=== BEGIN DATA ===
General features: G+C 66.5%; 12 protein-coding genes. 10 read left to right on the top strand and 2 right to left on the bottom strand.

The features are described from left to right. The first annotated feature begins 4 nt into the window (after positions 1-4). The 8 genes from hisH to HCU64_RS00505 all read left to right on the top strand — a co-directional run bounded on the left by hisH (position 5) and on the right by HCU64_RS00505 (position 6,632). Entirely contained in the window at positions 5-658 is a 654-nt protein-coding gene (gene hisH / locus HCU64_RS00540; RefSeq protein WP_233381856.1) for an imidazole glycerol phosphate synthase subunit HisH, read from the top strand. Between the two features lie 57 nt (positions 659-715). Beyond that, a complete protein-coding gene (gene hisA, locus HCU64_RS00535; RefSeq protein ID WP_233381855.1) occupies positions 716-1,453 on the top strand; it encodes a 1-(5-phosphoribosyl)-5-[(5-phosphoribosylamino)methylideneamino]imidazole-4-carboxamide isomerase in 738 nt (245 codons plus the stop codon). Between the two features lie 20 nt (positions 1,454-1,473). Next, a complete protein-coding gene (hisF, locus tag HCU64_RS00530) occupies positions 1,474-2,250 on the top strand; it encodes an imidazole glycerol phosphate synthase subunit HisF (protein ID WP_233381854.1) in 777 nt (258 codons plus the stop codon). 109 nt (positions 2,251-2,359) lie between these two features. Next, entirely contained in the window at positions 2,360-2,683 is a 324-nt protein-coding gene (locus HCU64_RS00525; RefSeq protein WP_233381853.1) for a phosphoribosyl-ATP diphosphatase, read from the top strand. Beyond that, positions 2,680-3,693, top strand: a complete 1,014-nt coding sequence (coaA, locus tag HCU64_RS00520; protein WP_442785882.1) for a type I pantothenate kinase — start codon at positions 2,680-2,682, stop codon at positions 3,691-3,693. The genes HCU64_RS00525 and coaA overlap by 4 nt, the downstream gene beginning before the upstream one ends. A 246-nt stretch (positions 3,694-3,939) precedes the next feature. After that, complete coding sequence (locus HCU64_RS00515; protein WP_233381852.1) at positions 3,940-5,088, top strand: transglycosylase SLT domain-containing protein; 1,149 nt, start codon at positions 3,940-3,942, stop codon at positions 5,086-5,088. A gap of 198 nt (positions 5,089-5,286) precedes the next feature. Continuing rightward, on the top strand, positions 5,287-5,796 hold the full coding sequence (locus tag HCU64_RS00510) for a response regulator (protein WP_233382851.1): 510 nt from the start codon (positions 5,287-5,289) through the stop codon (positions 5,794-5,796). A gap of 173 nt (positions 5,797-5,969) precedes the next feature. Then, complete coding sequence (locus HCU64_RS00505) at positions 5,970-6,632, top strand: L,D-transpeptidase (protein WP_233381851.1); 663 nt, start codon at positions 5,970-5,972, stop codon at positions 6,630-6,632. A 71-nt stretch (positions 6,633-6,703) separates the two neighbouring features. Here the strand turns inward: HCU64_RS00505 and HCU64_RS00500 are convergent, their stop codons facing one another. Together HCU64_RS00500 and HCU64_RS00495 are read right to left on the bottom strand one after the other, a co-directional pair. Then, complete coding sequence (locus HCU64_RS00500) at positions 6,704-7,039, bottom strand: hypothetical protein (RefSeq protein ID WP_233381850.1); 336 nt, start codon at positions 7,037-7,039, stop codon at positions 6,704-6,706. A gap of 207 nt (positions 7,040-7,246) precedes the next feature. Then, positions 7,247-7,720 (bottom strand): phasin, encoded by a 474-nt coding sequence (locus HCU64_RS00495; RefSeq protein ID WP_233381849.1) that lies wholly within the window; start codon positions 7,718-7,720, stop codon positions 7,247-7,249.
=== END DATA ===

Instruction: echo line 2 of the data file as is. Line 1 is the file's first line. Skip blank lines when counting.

The features are described from left to right. The first annotated feature begins 4 nt into the window (after positions 1-4). The 8 genes from hisH to HCU64_RS00505 all read left to right on the top strand — a co-directional run bounded on the left by hisH (position 5) and on the right by HCU64_RS00505 (position 6,632). Entirely contained in the window at positions 5-658 is a 654-nt protein-coding gene (gene hisH / locus HCU64_RS00540; RefSeq protein WP_233381856.1) for an imidazole glycerol phosphate synthase subunit HisH, read from the top strand. Between the two features lie 57 nt (positions 659-715). Beyond that, a complete protein-coding gene (gene hisA, locus HCU64_RS00535; RefSeq protein ID WP_233381855.1) occupies positions 716-1,453 on the top strand; it encodes a 1-(5-phosphoribosyl)-5-[(5-phosphoribosylamino)methylideneamino]imidazole-4-carboxamide isomerase in 738 nt (245 codons plus the stop codon). Between the two features lie 20 nt (positions 1,454-1,473). Next, a complete protein-coding gene (hisF, locus tag HCU64_RS00530) occupies positions 1,474-2,250 on the top strand; it encodes an imidazole glycerol phosphate synthase subunit HisF (protein ID WP_233381854.1) in 777 nt (258 codons plus the stop codon). 109 nt (positions 2,251-2,359) lie between these two features. Next, entirely contained in the window at positions 2,360-2,683 is a 324-nt protein-coding gene (locus HCU64_RS00525; RefSeq protein WP_233381853.1) for a phosphoribosyl-ATP diphosphatase, read from the top strand. Beyond that, positions 2,680-3,693, top strand: a complete 1,014-nt coding sequence (coaA, locus tag HCU64_RS00520; protein WP_442785882.1) for a type I pantothenate kinase — start codon at positions 2,680-2,682, stop codon at positions 3,691-3,693. The genes HCU64_RS00525 and coaA overlap by 4 nt, the downstream gene beginning before the upstream one ends. A 246-nt stretch (positions 3,694-3,939) precedes the next feature. After that, complete coding sequence (locus HCU64_RS00515; protein WP_233381852.1) at positions 3,940-5,088, top strand: transglycosylase SLT domain-containing protein; 1,149 nt, start codon at positions 3,940-3,942, stop codon at positions 5,086-5,088. A gap of 198 nt (positions 5,089-5,286) precedes the next feature. Continuing rightward, on the top strand, positions 5,287-5,796 hold the full coding sequence (locus tag HCU64_RS00510) for a response regulator (protein WP_233382851.1): 510 nt from the start codon (positions 5,287-5,289) through the stop codon (positions 5,794-5,796). A gap of 173 nt (positions 5,797-5,969) precedes the next feature. Then, complete coding sequence (locus HCU64_RS00505) at positions 5,970-6,632, top strand: L,D-transpeptidase (protein WP_233381851.1); 663 nt, start codon at positions 5,970-5,972, stop codon at positions 6,630-6,632. A 71-nt stretch (positions 6,633-6,703) separates the two neighbouring features. Here the strand turns inward: HCU64_RS00505 and HCU64_RS00500 are convergent, their stop codons facing one another. Together HCU64_RS00500 and HCU64_RS00495 are read right to left on the bottom strand one after the other, a co-directional pair. Then, complete coding sequence (locus HCU64_RS00500) at positions 6,704-7,039, bottom strand: hypothetical protein (RefSeq protein ID WP_233381850.1); 336 nt, start codon at positions 7,037-7,039, stop codon at positions 6,704-6,706. A gap of 207 nt (positions 7,040-7,246) precedes the next feature. Then, positions 7,247-7,720 (bottom strand): phasin, encoded by a 474-nt coding sequence (locus HCU64_RS00495; RefSeq protein ID WP_233381849.1) that lies wholly within the window; start codon positions 7,718-7,720, stop codon positions 7,247-7,249.